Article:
While staying in Copenhagen I live in a dorm called Kathrine Kollegiet or as we lovingly refer to as KK. Housing in this city is a premium, it is both very hard to find housing and extremely extremely expensive to live here. In fact its one of the most expensive cities in Europe budgeting on necessities has become something I’m slowly learning to cope with. Luckily Lauren and I were able to find our way into a dorm about 10 minutes from campus where we share a room that is surprisingly spacious. Our dorm is diverse and has students from literally all around the world. I feel like I have definitely found a great group of friends in this building as we are all having these new experiences together which has brought us all together very quickly and I have grown close to some already. Something I do recommend to anyone planning to study abroad is to live in some type of student housing, it is such a great way to meet other students and really gives a sense of community in a new and unfamiliar place.
School has been in session for almost a month now at CBS and it sure has been a new experience for as it is quite different than at Texas A&M. Classes generally only meet once a week for almost three hours at a time, many of classes are actually only run for half a semester. CBS works on a quarter system so classes generally run from September-mid October, mid October- December, or the whole semester. For instance I currently have three classes that go the whole semester and one that will begins in the middle of October. One of the largest differences in school life here is no attendance policy, quizzes, homework, or even routine tests; your ending grade in the class is based upon the final exam. Personally one of my biggest stressors of this trip has had to cope with the idea that one assignment will determine my outcome of each class no matter how many classes I attended. Hopefully as long as I keep up with the endless amounts of readings and attend each class this won’t be a problem I have to face.
As I stated earlier, one of the biggest goals of this semester is to travel and experience as much as I can in these few months. Only having class Monday afternoon, Wednesday, and Thursday I have already have had many opportunities to restart my European travels! Since school began I have journeyed to:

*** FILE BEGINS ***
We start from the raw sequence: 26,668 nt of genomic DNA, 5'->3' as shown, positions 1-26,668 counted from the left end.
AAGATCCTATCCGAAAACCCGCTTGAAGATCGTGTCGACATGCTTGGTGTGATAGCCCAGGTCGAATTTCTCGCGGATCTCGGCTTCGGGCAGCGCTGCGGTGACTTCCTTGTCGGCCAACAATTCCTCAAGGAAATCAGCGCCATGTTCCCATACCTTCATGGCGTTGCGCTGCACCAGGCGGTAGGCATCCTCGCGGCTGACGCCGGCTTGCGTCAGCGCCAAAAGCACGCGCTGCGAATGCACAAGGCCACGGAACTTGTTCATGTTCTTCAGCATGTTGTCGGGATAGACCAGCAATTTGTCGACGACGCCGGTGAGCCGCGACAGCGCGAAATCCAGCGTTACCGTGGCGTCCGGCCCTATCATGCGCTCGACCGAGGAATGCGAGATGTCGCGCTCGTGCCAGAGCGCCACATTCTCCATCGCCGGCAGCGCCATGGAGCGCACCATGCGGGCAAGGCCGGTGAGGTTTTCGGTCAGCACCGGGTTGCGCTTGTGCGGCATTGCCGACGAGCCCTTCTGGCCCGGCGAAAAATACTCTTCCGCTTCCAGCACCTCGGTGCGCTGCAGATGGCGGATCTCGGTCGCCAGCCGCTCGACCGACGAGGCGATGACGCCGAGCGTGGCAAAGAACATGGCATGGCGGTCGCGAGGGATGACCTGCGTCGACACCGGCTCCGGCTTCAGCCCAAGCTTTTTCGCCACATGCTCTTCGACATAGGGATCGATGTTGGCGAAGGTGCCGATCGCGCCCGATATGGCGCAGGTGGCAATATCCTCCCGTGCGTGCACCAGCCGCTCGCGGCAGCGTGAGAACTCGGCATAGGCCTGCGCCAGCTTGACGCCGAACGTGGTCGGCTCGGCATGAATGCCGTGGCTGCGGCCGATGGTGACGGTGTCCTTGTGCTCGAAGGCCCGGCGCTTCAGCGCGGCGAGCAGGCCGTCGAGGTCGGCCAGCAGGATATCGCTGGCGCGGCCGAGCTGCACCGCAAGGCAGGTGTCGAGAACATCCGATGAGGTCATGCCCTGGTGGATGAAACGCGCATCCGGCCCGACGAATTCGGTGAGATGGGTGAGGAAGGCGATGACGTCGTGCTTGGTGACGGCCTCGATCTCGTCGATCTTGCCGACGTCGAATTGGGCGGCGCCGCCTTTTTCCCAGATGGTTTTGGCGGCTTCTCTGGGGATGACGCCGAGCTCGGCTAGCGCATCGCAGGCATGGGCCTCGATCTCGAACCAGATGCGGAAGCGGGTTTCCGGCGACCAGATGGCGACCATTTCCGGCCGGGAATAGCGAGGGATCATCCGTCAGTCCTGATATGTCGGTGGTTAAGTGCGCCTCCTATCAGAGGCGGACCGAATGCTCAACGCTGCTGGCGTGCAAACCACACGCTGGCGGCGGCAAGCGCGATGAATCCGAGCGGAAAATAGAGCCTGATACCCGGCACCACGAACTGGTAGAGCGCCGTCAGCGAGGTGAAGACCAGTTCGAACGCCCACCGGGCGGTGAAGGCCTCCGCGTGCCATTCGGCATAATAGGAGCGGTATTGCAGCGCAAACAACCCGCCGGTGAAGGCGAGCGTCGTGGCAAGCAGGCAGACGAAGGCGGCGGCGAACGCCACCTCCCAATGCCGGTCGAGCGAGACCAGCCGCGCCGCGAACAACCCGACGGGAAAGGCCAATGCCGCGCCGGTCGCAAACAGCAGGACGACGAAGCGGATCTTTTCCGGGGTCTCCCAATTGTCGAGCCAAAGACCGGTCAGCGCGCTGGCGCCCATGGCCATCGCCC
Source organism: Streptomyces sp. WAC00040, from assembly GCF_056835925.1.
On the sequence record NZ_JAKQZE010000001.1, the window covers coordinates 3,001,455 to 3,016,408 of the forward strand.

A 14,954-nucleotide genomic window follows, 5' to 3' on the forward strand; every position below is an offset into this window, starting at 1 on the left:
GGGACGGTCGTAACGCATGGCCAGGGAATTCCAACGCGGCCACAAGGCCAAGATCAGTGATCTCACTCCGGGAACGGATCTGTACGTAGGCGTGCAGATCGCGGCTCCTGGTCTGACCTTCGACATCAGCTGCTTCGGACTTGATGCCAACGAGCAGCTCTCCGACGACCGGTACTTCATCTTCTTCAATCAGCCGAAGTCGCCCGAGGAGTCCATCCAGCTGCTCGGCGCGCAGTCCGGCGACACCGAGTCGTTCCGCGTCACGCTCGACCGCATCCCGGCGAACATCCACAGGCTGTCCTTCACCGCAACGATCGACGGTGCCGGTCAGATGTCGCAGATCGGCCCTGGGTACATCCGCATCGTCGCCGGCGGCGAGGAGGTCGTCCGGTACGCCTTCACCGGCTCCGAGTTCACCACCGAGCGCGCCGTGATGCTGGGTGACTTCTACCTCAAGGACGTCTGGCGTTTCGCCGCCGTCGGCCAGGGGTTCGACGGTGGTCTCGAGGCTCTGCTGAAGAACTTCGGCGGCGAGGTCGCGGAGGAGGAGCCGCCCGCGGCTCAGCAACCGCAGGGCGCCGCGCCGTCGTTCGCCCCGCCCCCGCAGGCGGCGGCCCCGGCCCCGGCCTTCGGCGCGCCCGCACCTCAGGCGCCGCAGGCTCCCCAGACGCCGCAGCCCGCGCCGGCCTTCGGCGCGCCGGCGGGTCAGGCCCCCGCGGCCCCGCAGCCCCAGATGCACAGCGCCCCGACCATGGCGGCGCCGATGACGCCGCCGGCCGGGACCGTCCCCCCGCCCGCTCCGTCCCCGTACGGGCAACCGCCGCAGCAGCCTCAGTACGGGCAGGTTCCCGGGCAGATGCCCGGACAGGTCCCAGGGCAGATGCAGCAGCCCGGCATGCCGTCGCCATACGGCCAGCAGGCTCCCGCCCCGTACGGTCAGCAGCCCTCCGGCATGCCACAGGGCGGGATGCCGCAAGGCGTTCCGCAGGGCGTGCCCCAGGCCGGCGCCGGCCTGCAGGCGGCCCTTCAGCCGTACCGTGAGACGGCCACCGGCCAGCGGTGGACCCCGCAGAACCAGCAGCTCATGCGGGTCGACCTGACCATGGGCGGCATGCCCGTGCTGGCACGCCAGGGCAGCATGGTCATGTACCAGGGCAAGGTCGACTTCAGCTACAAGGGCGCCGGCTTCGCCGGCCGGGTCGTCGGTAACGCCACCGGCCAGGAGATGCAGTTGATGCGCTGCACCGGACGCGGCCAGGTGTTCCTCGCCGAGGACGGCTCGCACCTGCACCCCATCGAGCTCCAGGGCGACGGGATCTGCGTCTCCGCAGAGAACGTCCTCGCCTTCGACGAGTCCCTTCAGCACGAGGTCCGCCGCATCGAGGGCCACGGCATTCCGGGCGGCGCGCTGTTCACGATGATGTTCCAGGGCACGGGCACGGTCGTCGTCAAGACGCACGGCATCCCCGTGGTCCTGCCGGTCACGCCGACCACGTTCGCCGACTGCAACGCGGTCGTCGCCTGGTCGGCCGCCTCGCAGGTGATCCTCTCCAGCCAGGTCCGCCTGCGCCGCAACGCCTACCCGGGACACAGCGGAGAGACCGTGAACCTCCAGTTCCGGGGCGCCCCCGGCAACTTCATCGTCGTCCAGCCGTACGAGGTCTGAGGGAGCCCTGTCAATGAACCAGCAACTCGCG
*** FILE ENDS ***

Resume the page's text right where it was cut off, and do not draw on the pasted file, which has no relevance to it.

– Malmo, Sweden
– London, England
– Dublin, Ireland
– A weekend trip around Denmark sponsored by CBS
– Prague, Czech Republic
– Munich, Germany
Travel is something I have always loved and each new place I see opens my eyes to newfound cultures, people, and endless other things.
When my weekends aren’t spent traveling I find myself wondering the city of Copenhagen. I can already tell that once my time comes to an end here I will have fallen in love with this city. The city is beautiful as it boasts such a European feel from the buildings to the people you find on the streets. Danes are very warm and inviting people in this well run city. You can get to anywhere in the city by either taking the metro or biking. This is a very efficient and environmentally friendly city where the majority of people bike to work, school, seemingly anywhere. You are probably more likely to be hit by a bicyclist than a car, they are very aggressive and wont’ hesitate to let their frustrations be known. At this point I have not purchased a bike as many of my friends have as I have become quite accustomed to using the metro that runs 24/7 and can get me anywhere I need to go.
My short time in Europe has already been filled with traveling, new friends, new experiences, and so much more that I’m overly excited to keep the semester going and discover what the next few months have in store for me. Even now I can’t believe how fast time has flown past my very eyes and before I know it the semester will almost be half over. These past two months have already let me experience a different world than I formerly knew in Texas and I can’t wait to form new memories that will last me a lifetime.
Until next time!
Days in Europe: 61
Countries visited: 8
Aggies met in Europe: 3